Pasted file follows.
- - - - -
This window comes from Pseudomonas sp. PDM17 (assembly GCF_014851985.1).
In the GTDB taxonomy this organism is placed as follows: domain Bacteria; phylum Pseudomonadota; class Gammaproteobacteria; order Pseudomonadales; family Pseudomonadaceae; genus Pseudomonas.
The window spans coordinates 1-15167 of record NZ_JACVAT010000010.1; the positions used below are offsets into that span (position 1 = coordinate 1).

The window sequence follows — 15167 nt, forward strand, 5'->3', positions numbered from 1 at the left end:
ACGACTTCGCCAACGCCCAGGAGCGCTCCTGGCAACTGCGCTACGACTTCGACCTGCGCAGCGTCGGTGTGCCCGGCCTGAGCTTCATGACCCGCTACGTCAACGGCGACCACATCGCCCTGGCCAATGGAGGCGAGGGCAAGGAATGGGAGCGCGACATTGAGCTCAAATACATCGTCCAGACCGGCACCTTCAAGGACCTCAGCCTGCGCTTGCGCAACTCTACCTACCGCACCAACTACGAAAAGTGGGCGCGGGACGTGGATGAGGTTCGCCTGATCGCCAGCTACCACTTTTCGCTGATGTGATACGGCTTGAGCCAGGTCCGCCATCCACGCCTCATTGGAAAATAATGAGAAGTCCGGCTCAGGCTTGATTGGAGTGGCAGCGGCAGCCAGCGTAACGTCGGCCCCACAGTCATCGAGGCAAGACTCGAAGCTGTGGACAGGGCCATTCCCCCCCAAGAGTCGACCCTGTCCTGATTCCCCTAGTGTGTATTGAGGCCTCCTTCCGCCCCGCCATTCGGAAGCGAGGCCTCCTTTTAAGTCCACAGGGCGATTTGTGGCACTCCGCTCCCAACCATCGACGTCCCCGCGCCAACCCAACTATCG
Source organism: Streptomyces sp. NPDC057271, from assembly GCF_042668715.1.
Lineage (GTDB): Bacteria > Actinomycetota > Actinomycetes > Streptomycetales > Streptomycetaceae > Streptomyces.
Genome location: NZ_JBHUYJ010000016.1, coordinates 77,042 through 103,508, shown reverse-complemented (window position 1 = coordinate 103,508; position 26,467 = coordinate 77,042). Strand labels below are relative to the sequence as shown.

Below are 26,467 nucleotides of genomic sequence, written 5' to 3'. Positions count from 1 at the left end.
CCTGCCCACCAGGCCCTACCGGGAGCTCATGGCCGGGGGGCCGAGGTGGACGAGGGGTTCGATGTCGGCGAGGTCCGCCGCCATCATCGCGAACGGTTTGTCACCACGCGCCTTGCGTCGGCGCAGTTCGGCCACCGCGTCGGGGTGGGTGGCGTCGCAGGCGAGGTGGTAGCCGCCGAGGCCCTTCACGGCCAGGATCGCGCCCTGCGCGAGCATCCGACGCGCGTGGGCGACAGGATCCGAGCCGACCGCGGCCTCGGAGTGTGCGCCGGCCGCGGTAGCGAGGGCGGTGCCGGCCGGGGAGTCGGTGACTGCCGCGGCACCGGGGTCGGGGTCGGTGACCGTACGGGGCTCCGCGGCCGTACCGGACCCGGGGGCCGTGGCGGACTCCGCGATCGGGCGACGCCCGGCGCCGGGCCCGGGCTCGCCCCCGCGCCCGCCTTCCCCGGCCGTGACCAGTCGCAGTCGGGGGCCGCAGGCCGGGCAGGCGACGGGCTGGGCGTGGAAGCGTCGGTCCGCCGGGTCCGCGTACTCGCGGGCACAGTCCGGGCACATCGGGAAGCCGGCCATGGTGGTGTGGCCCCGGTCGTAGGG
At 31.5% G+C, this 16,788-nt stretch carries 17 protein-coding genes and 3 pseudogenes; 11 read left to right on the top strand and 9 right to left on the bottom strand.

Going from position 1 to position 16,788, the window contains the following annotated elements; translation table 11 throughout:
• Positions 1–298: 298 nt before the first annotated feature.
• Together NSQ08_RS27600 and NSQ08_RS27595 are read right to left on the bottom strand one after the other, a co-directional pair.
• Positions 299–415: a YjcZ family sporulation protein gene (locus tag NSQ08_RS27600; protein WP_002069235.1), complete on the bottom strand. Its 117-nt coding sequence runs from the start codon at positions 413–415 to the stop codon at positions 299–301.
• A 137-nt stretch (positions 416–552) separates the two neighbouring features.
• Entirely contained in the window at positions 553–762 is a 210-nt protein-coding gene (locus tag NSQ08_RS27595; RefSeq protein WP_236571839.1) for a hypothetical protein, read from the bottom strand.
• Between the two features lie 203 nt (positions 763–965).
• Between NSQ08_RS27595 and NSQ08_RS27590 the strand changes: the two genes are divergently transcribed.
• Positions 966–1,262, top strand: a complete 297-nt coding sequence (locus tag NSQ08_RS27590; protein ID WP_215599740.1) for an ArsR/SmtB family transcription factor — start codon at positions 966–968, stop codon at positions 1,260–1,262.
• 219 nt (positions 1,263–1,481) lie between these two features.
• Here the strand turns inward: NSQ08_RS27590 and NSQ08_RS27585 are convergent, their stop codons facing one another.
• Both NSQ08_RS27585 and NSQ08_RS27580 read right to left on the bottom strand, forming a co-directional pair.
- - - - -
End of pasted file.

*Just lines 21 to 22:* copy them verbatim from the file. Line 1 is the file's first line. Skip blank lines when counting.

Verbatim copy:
• 219 nt (positions 1,263–1,481) lie between these two features.
• Here the strand turns inward: NSQ08_RS27590 and NSQ08_RS27585 are convergent, their stop codons facing one another.